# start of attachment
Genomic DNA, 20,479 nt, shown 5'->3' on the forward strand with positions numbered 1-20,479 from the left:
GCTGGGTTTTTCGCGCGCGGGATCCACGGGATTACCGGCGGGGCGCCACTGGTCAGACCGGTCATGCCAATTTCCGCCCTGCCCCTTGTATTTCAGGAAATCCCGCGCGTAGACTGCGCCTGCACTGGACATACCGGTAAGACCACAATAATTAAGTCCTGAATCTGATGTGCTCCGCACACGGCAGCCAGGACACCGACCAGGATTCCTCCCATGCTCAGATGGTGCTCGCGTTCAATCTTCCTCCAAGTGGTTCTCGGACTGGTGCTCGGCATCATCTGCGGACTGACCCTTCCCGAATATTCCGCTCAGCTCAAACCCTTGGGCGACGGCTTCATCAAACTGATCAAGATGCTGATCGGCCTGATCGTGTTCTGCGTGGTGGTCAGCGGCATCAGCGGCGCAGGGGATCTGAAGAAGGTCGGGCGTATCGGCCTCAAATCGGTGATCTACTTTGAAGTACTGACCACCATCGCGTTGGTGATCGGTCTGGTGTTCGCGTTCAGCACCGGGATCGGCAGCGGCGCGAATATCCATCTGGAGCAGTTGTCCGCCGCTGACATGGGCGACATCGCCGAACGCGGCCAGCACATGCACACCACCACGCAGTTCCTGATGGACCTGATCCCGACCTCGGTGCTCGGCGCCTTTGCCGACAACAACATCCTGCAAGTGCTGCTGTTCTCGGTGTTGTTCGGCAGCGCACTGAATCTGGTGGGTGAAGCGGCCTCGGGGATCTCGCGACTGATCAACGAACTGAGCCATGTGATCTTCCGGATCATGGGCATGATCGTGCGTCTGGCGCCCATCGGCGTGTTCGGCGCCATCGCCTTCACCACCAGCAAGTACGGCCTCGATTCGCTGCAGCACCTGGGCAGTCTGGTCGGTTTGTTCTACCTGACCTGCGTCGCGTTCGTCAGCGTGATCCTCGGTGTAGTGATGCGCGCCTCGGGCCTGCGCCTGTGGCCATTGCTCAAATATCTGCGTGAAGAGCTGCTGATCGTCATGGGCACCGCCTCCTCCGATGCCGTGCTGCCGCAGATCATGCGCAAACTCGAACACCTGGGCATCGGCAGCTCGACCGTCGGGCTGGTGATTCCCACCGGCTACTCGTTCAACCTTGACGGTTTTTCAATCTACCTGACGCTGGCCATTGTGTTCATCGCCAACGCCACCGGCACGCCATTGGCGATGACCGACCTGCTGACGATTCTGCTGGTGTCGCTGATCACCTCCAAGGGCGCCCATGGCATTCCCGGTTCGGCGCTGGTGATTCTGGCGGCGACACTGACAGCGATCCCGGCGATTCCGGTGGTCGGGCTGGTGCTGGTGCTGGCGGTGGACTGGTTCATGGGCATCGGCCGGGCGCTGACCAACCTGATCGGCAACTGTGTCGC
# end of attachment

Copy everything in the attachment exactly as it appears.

Genomic DNA, 20,479 nt, shown 5'->3' on the forward strand with positions numbered 1-20,479 from the left:
GCTGGGTTTTTCGCGCGCGGGATCCACGGGATTACCGGCGGGGCGCCACTGGTCAGACCGGTCATGCCAATTTCCGCCCTGCCCCTTGTATTTCAGGAAATCCCGCGCGTAGACTGCGCCTGCACTGGACATACCGGTAAGACCACAATAATTAAGTCCTGAATCTGATGTGCTCCGCACACGGCAGCCAGGACACCGACCAGGATTCCTCCCATGCTCAGATGGTGCTCGCGTTCAATCTTCCTCCAAGTGGTTCTCGGACTGGTGCTCGGCATCATCTGCGGACTGACCCTTCCCGAATATTCCGCTCAGCTCAAACCCTTGGGCGACGGCTTCATCAAACTGATCAAGATGCTGATCGGCCTGATCGTGTTCTGCGTGGTGGTCAGCGGCATCAGCGGCGCAGGGGATCTGAAGAAGGTCGGGCGTATCGGCCTCAAATCGGTGATCTACTTTGAAGTACTGACCACCATCGCGTTGGTGATCGGTCTGGTGTTCGCGTTCAGCACCGGGATCGGCAGCGGCGCGAATATCCATCTGGAGCAGTTGTCCGCCGCTGACATGGGCGACATCGCCGAACGCGGCCAGCACATGCACACCACCACGCAGTTCCTGATGGACCTGATCCCGACCTCGGTGCTCGGCGCCTTTGCCGACAACAACATCCTGCAAGTGCTGCTGTTCTCGGTGTTGTTCGGCAGCGCACTGAATCTGGTGGGTGAAGCGGCCTCGGGGATCTCGCGACTGATCAACGAACTGAGCCATGTGATCTTCCGGATCATGGGCATGATCGTGCGTCTGGCGCCCATCGGCGTGTTCGGCGCCATCGCCTTCACCACCAGCAAGTACGGCCTCGATTCGCTGCAGCACCTGGGCAGTCTGGTCGGTTTGTTCTACCTGACCTGCGTCGCGTTCGTCAGCGTGATCCTCGGTGTAGTGATGCGCGCCTCGGGCCTGCGCCTGTGGCCATTGCTCAAATATCTGCGTGAAGAGCTGCTGATCGTCATGGGCACCGCCTCCTCCGATGCCGTGCTGCCGCAGATCATGCGCAAACTCGAACACCTGGGCATCGGCAGCTCGACCGTCGGGCTGGTGATTCCCACCGGCTACTCGTTCAACCTTGACGGTTTTTCAATCTACCTGACGCTGGCCATTGTGTTCATCGCCAACGCCACCGGCACGCCATTGGCGATGACCGACCTGCTGACGATTCTGCTGGTGTCGCTGATCACCTCCAAGGGCGCCCATGGCATTCCCGGTTCGGCGCTGGTGATTCTGGCGGCGACACTGACAGCGATCCCGGCGATTCCGGTGGTCGGGCTGGTGCTGGTGCTGGCGGTGGACTGGTTCATGGGCATCGGCCGGGCGCTGACCAACCTGATCGGCAACTGTGTCGC